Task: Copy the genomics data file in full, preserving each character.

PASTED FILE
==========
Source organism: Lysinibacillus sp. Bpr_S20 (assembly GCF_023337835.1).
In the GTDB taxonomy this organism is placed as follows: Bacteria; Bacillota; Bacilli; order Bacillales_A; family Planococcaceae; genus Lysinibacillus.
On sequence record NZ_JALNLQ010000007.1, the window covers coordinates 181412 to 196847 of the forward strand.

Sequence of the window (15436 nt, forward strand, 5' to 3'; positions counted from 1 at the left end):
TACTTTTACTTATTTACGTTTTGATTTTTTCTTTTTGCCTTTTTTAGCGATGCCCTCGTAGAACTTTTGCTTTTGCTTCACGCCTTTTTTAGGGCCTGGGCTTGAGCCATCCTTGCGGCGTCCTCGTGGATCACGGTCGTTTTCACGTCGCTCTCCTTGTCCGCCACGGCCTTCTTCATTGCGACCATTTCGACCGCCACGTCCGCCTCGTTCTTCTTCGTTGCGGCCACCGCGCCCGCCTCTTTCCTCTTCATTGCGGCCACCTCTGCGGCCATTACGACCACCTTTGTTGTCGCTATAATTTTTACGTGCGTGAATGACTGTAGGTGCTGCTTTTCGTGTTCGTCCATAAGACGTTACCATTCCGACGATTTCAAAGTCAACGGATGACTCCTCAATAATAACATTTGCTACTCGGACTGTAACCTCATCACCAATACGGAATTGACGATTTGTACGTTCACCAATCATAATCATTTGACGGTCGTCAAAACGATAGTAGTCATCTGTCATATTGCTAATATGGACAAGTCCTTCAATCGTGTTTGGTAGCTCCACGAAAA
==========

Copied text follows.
Source organism: Lysinibacillus sp. Bpr_S20 (assembly GCF_023337835.1).
In the GTDB taxonomy this organism is placed as follows: Bacteria; Bacillota; Bacilli; order Bacillales_A; family Planococcaceae; genus Lysinibacillus.
On sequence record NZ_JALNLQ010000007.1, the window covers coordinates 181412 to 196847 of the forward strand.

Sequence of the window (15436 nt, forward strand, 5' to 3'; positions counted from 1 at the left end):
TACTTTTACTTATTTACGTTTTGATTTTTTCTTTTTGCCTTTTTTAGCGATGCCCTCGTAGAACTTTTGCTTTTGCTTCACGCCTTTTTTAGGGCCTGGGCTTGAGCCATCCTTGCGGCGTCCTCGTGGATCACGGTCGTTTTCACGTCGCTCTCCTTGTCCGCCACGGCCTTCTTCATTGCGACCATTTCGACCGCCACGTCCGCCTCGTTCTTCTTCGTTGCGGCCACCGCGCCCGCCTCTTTCCTCTTCATTGCGGCCACCTCTGCGGCCATTACGACCACCTTTGTTGTCGCTATAATTTTTACGTGCGTGAATGACTGTAGGTGCTGCTTTTCGTGTTCGTCCATAAGACGTTACCATTCCGACGATTTCAAAGTCAACGGATGACTCCTCAATAATAACATTTGCTACTCGGACTGTAACCTCATCACCAATACGGAATTGACGATTTGTACGTTCACCAATCATAATCATTTGACGGTCGTCAAAACGATAGTAGTCATCTGTCATATTGCTAATATGGACAAGTCCTTCAATCGTGTTTGGTAGCTCCACGAAAA